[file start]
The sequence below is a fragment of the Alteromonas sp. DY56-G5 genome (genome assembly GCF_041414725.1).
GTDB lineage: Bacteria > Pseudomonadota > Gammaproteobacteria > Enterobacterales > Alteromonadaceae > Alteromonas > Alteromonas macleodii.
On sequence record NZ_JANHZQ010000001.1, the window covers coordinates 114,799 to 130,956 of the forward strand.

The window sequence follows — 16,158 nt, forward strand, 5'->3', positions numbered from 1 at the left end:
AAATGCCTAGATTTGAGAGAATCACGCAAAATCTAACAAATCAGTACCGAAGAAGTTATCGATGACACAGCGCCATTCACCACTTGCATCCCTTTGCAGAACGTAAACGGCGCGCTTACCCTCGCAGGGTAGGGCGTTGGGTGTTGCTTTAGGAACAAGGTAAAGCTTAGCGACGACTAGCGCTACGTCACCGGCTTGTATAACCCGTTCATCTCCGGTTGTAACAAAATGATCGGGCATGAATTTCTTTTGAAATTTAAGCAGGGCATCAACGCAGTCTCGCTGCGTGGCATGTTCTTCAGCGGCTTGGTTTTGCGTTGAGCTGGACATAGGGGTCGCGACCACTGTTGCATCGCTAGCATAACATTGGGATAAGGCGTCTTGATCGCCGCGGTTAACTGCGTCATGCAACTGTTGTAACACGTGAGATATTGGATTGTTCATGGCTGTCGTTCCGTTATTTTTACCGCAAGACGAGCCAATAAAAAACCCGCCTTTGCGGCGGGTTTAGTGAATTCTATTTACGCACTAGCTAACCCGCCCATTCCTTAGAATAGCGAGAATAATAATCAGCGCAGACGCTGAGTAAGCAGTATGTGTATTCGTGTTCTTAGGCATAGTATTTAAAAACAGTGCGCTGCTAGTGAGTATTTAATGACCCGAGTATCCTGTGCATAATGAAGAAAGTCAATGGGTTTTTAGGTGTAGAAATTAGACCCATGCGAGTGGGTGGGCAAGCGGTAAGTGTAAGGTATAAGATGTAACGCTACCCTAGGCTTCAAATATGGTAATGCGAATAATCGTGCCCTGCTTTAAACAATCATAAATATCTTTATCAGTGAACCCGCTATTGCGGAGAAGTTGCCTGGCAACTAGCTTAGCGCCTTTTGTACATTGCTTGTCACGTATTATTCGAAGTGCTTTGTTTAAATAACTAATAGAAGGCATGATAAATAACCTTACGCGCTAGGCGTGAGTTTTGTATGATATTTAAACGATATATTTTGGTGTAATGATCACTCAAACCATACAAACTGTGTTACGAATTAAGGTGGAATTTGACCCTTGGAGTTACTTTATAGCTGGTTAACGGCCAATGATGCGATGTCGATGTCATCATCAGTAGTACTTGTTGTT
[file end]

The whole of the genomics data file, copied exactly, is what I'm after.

The sequence below is a fragment of the Alteromonas sp. DY56-G5 genome (genome assembly GCF_041414725.1).
GTDB lineage: Bacteria > Pseudomonadota > Gammaproteobacteria > Enterobacterales > Alteromonadaceae > Alteromonas > Alteromonas macleodii.
On sequence record NZ_JANHZQ010000001.1, the window covers coordinates 114,799 to 130,956 of the forward strand.

The window sequence follows — 16,158 nt, forward strand, 5'->3', positions numbered from 1 at the left end:
AAATGCCTAGATTTGAGAGAATCACGCAAAATCTAACAAATCAGTACCGAAGAAGTTATCGATGACACAGCGCCATTCACCACTTGCATCCCTTTGCAGAACGTAAACGGCGCGCTTACCCTCGCAGGGTAGGGCGTTGGGTGTTGCTTTAGGAACAAGGTAAAGCTTAGCGACGACTAGCGCTACGTCACCGGCTTGTATAACCCGTTCATCTCCGGTTGTAACAAAATGATCGGGCATGAATTTCTTTTGAAATTTAAGCAGGGCATCAACGCAGTCTCGCTGCGTGGCATGTTCTTCAGCGGCTTGGTTTTGCGTTGAGCTGGACATAGGGGTCGCGACCACTGTTGCATCGCTAGCATAACATTGGGATAAGGCGTCTTGATCGCCGCGGTTAACTGCGTCATGCAACTGTTGTAACACGTGAGATATTGGATTGTTCATGGCTGTCGTTCCGTTATTTTTACCGCAAGACGAGCCAATAAAAAACCCGCCTTTGCGGCGGGTTTAGTGAATTCTATTTACGCACTAGCTAACCCGCCCATTCCTTAGAATAGCGAGAATAATAATCAGCGCAGACGCTGAGTAAGCAGTATGTGTATTCGTGTTCTTAGGCATAGTATTTAAAAACAGTGCGCTGCTAGTGAGTATTTAATGACCCGAGTATCCTGTGCATAATGAAGAAAGTCAATGGGTTTTTAGGTGTAGAAATTAGACCCATGCGAGTGGGTGGGCAAGCGGTAAGTGTAAGGTATAAGATGTAACGCTACCCTAGGCTTCAAATATGGTAATGCGAATAATCGTGCCCTGCTTTAAACAATCATAAATATCTTTATCAGTGAACCCGCTATTGCGGAGAAGTTGCCTGGCAACTAGCTTAGCGCCTTTTGTACATTGCTTGTCACGTATTATTCGAAGTGCTTTGTTTAAATAACTAATAGAAGGCATGATAAATAACCTTACGCGCTAGGCGTGAGTTTTGTATGATATTTAAACGATATATTTTGGTGTAATGATCACTCAAACCATACAAACTGTGTTACGAATTAAGGTGGAATTTGACCCTTGGAGTTACTTTATAGCTGGTTAACGGCCAATGATGCGATGTCGATGTCATCATCAGTAGTACTTGTTGTT